In a live situation, decisions between creatives often work without words. How does this process work – and how does it change your performance compared to a solo performance?

In many improvised situations, especially when there is a rapport between the players, I've noticed that even the freest sounding material has a pulse or some kind of cyclical experience of time. Just as you know to come in at the top of the form for a song, many times you can just feel where something ends and something else begins. Correspondances that seem like coincidence are no more extraordinary then two people walking towards each other and simultaneously moving out of the way of each other.

So much of our experience and perception and communication is non-verbal, but because you can't talk about or describe this type of information, it's easy to think it doesn't exist or it's some kind of hoax or something. But it's very real and just because I can't or don't explain it to you doesn't make it less real.

Also, a lot of music is about practicing with repetition and developing habits, and we're all cyclical beings that move in and out of modes with some kind of periodicity - these often appear to line up with others more than randomly at least partly because our perception has evolved to see order everywhere, even when it's not explicitly there or intended.

An improvised music setting could be thought of as a closed system, where the equivalent of energy and angular momentum is conserved, and since all the components of system were set in motion at the same time and place, concordances will arise. Kind of how all the planets in the solar system where set in motion at the same time and somehow even though each has a very different orbit, they are all on the same plane and their paths are constantly creating resonances.

There are many descriptions of the ideal state of mind for being creative. What is it like for you? In which way is it different between your solo work and collaborations?

Being creative to me is a balance between being relaxed and invigorated. Trying and being. Intending but not caring. I often feel most creative during an improvised performance, and when I'm writing music or creating ideas or structures outside of a performance setting, I find I'm often trying to inject a type of spontaneity into the proceedings.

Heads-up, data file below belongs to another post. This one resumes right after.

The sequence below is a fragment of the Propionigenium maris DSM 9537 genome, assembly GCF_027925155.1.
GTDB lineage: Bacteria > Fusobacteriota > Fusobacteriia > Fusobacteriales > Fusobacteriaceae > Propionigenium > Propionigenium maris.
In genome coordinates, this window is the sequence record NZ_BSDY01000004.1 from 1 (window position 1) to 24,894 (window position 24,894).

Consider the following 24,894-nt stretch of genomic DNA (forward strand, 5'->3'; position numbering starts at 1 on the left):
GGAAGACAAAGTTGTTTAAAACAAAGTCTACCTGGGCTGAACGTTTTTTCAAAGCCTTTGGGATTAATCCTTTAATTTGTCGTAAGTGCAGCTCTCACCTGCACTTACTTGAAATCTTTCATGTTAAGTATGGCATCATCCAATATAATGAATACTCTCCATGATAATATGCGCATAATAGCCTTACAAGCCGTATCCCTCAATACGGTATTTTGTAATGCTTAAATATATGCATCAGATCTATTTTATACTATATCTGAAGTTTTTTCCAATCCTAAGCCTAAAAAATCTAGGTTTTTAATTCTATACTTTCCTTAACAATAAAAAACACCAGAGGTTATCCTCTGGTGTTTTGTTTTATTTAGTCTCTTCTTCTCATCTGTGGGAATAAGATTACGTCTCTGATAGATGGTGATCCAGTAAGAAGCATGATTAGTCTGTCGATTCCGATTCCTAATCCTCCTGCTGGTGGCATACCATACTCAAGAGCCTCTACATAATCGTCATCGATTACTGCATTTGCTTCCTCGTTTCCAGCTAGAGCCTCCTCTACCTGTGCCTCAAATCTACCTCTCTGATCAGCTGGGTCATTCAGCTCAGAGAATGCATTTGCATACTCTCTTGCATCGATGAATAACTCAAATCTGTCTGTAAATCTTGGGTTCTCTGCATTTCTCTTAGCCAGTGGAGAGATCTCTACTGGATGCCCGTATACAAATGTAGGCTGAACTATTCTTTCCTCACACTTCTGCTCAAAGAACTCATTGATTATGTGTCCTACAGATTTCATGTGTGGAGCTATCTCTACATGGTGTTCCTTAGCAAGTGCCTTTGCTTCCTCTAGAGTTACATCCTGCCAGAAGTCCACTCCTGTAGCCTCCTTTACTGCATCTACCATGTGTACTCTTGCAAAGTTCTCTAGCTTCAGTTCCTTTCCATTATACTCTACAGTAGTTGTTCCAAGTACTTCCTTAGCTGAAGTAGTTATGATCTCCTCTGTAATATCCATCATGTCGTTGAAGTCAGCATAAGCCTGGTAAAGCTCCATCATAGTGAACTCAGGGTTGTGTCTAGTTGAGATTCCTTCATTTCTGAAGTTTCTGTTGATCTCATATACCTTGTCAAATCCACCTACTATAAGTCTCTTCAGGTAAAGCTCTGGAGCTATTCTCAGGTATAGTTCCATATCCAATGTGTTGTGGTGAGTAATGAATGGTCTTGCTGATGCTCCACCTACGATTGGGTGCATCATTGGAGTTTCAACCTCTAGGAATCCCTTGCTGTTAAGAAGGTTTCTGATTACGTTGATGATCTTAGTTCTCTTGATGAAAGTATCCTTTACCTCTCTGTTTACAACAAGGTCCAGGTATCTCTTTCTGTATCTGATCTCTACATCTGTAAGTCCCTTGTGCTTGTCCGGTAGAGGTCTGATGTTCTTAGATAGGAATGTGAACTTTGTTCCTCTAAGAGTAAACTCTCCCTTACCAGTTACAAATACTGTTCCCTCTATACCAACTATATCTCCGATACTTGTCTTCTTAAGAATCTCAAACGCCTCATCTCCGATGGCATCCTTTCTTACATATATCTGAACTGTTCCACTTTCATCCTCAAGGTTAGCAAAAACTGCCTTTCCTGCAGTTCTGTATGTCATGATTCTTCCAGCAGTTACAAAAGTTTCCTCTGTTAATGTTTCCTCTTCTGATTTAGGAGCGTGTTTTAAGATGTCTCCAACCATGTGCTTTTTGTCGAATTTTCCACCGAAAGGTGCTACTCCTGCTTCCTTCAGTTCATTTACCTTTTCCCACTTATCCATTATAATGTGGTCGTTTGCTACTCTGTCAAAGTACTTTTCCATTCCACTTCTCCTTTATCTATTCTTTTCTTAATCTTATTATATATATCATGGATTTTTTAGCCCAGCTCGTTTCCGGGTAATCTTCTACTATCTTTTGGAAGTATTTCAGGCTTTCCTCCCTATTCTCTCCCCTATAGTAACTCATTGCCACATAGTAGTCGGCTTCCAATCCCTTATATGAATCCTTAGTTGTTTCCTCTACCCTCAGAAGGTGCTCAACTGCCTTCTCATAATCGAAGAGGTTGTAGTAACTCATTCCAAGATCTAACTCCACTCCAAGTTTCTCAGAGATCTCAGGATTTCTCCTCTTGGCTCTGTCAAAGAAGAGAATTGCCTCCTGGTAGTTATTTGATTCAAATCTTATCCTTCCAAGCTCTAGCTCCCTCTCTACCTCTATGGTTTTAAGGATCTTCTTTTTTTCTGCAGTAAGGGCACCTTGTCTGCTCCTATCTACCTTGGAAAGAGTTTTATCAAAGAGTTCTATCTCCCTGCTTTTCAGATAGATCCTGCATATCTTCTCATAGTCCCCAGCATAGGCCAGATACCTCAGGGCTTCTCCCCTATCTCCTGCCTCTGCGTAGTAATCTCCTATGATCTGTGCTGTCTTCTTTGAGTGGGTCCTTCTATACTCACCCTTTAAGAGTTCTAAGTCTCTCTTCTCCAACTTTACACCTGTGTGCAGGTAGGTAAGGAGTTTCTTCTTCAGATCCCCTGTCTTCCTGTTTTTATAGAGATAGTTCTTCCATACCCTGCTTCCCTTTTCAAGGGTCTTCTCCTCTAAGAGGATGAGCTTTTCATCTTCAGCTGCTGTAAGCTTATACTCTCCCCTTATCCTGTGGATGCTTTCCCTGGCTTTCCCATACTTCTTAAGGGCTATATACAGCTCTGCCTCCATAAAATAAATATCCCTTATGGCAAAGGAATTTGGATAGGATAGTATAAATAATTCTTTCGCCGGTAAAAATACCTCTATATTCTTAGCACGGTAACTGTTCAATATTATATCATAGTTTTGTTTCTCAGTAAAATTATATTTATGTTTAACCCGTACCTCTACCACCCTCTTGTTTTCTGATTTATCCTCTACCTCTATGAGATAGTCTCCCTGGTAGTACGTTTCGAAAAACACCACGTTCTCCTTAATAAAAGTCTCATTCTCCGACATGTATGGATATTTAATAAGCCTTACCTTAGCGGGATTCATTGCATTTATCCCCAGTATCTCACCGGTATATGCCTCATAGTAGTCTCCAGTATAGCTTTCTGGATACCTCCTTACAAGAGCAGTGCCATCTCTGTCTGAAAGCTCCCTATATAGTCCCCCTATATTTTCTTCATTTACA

This consideration of spontaneous action as a source of creativity was first articulated to me, even though it didn't resonate until years later, when I read Bill Evans' liner notes for Miles Davis's Kind of Blue, where he compares improvisation to a type of Japanese artform, talking about the necessity of natural action and motion without deliberation or explanation.

In a non-performance setting, it's easy to get bogged down in possibility and criticism, and it's a challenge to try to apply improvisational principles of generating and then committing to an idea and developing it, even when you have the luxury to deliberate and revise. Of course that's necessary, but I find my best ideas are kernels that are discovered through this process, and then refined and edited in the next phases.

How do you see the relationship between sound, space and performance and what are some of your strategies and approaches of working with them?

These are all intimately related, especially in a improvised music setting. There is no clear boundary or distinction. I would add to that your mood, whether you had a good night's sleep, what your past experiences with the collaborators are.

So much of improvising is being sensitive to the environment and responding in real time, and during these moments, everything affects everything else.   

In a way, improvisations remind us of the transitory nature of life. What, do you feel, can music and improvisation express and reveal about life and death?

All music, whether it's improvised or not, has three things in common, like life. There is a beginning, a middle, and an end.

I often think that people who have an aversion to improvised music, it's not necessarily because they find the sounds ugly or the ideas boring, but because it's unfamiliar to them and they don't know where it's going or when it's going to end. So there's this anxiety about what they're experiencing.

In a performance, the musicians and the audience might have very different experiences during the performance, but we're all together at the end and in the beginning.